First Candidate for the C2C Experiment: The Dematic Multishuttle®

The first product to be put under the microscope for C2C compliance assessment demonstrates just how important the project is for Dematic: The Dematic Multishuttle is one of its bestselling products. “There are around 400 different components in the Dematic Multishuttle,” explains Felker. “Every single one of them must now be carefully examined: Are the raw materials used circular? Are there healthier alternatives? To answer these questions, we have started to analyze the materials we use to assess their material health profile from a C2C perspective and determine whether their procurement poses a risk to humans or the environment. We are also assessing the circular nature of the materials.”

As a general rule, the purer the materials and the easier they are to separate, the more suitable they are for reuse. Particular attention therefore needs to be paid to mixed materials (such as a subassembly with multiple parts glued together). Another variable to consider is the standardization of materials — the fewer materials used, the less work is required later when reintroducing the materials into new cycles. “We still have a way to go, but for the majority of the metals used, we have already been able to determine that they are essentially suitable for the Cradle to Cradle approach. For the remaining materials, efforts are currently underway to determine whether the materials used are noncritical and can be substituted. We are working in close collaboration with our suppliers to do this,” says Felker, summarizing the current status of the project.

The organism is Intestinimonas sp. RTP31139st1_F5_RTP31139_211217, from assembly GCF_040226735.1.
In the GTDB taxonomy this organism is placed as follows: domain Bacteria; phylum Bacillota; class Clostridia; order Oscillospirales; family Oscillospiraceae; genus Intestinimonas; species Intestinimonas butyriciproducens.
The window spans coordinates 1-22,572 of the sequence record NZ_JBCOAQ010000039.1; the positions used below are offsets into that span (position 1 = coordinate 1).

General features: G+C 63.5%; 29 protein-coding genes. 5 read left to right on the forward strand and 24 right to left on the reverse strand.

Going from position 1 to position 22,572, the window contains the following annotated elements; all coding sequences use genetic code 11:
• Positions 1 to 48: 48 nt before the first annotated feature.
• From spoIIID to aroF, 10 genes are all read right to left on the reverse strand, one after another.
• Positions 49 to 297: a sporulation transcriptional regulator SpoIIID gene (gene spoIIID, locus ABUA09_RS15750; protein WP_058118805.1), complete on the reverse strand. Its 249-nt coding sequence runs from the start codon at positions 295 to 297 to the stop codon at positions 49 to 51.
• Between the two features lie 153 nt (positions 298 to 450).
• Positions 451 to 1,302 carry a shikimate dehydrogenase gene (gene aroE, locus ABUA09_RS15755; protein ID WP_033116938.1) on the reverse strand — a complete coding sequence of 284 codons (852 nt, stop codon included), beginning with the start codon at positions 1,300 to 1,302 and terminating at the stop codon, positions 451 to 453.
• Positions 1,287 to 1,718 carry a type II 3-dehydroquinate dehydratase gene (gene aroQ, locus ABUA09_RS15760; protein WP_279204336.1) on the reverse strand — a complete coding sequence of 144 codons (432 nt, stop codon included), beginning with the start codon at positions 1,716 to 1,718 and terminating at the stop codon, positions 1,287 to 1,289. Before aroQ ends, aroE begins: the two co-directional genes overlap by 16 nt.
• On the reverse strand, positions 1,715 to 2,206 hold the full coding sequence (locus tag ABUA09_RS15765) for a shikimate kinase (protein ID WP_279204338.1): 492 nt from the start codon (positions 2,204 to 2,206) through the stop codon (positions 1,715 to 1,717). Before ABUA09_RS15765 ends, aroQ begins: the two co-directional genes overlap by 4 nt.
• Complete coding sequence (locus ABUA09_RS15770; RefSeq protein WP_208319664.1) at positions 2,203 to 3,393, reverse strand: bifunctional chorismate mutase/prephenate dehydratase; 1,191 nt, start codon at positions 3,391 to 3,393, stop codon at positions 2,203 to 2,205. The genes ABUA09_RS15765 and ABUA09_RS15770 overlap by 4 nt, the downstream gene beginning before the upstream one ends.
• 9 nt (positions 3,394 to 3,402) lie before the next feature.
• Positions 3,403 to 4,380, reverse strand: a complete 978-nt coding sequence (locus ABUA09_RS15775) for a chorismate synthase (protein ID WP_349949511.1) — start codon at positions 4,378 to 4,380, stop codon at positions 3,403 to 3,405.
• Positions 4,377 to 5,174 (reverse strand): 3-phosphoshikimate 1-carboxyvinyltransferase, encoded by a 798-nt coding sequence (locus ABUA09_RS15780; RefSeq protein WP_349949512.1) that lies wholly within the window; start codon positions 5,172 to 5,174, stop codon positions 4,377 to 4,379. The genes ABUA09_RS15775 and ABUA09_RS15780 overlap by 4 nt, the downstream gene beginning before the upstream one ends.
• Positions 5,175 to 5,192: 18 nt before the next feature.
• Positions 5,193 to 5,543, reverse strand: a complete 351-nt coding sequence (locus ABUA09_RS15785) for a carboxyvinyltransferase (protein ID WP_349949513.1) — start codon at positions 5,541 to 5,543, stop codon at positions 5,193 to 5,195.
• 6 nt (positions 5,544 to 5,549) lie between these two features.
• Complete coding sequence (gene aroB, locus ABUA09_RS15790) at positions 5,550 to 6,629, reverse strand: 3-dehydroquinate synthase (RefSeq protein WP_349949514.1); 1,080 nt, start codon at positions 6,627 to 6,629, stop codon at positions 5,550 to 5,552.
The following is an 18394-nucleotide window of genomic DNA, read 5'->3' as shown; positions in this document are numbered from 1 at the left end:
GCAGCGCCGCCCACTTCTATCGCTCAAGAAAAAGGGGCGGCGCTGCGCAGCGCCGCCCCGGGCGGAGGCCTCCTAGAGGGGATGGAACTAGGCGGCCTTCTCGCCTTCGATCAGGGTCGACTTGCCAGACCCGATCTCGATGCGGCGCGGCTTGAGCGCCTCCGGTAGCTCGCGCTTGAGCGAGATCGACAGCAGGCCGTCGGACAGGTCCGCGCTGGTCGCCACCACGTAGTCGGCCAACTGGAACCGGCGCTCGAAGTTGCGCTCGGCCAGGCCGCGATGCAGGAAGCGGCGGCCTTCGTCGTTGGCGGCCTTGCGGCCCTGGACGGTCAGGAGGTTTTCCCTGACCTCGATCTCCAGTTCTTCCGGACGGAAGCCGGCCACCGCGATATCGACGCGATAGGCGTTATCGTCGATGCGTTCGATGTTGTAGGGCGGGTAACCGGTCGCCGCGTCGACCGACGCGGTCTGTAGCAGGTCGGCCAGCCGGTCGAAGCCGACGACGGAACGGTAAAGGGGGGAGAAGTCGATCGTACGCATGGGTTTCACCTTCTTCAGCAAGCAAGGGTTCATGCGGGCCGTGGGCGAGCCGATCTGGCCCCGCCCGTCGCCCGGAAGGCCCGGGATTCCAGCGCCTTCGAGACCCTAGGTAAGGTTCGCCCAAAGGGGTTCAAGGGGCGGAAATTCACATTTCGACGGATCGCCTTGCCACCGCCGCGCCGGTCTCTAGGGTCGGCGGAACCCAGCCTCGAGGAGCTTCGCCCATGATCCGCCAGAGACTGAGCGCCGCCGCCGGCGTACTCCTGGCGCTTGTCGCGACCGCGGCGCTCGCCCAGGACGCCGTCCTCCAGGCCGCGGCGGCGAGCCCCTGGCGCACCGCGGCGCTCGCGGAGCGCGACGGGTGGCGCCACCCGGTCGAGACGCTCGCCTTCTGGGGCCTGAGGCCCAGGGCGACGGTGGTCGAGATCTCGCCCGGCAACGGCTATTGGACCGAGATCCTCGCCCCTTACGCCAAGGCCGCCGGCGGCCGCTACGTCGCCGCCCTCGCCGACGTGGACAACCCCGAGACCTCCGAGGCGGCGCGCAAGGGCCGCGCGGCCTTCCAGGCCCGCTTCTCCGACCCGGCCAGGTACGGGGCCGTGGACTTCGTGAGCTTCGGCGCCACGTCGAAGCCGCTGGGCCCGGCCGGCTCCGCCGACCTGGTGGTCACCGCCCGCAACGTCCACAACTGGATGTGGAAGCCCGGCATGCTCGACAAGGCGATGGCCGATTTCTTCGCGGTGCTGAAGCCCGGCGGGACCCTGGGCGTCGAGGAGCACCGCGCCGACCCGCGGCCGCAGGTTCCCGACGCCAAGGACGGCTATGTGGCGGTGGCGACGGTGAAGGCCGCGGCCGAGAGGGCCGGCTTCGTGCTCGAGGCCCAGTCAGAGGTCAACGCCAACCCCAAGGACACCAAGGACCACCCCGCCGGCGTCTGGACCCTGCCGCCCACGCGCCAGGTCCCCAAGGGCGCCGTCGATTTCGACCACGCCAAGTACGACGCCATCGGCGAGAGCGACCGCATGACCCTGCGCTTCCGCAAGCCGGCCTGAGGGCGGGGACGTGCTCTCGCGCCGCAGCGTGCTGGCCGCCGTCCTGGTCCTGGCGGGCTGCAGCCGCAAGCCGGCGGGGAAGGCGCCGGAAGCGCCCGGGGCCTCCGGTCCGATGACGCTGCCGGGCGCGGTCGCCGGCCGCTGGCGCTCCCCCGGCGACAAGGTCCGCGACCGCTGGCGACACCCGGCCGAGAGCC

Climate Neutrality by 2050: The EU's New Green Deal and Circular Economy Action Plan

Under the New Green Deal, the 27 EU Member States have committed to making Europe the first climate-neutral continent by 2050. To this end, they have agreed to reduce emissions by at least 55% by 2030 compared to 1990 levels. These goals are laid down in the European Climate Law, which was presented on March 4, 2020 along with the second Circular Economy Action Plan. This action plan covers much more than just waste management and starts with the very first step in the production chain: product design of products. Product design should produce durability and reparability, provide upgrade options, and facilitate the recycling of raw materials.

First Milestones on the Path to a Circular Future

Will it be possible to build the Dematic Multishuttle entirely in keeping with the Cradle to Cradle philosophy in the near future? “We can’t give a definitive answer to that question just yet,” says Felker. “One thing is certain, though — if we embrace the Cradle to Cradle approach, we can significantly improve circularity.” The Innovation Department has already started to gather some initial findings over the course of the process. For example, in the material analysis, they have turned their focus very early on to the PVC labels used on Dematic Multishuttles. PVC has very poor recycling properties, so they are already looking for an alternative. If successful, they will use this alternative on all products. While the process still has a long way to go, the long-term goal of C2C is clear: Minimize negative environmental effects and evolve toward having a positive impact in all categories — people, planet, and profit. This new way of thinking is definitely taking root in the Innovation Department at Dematic.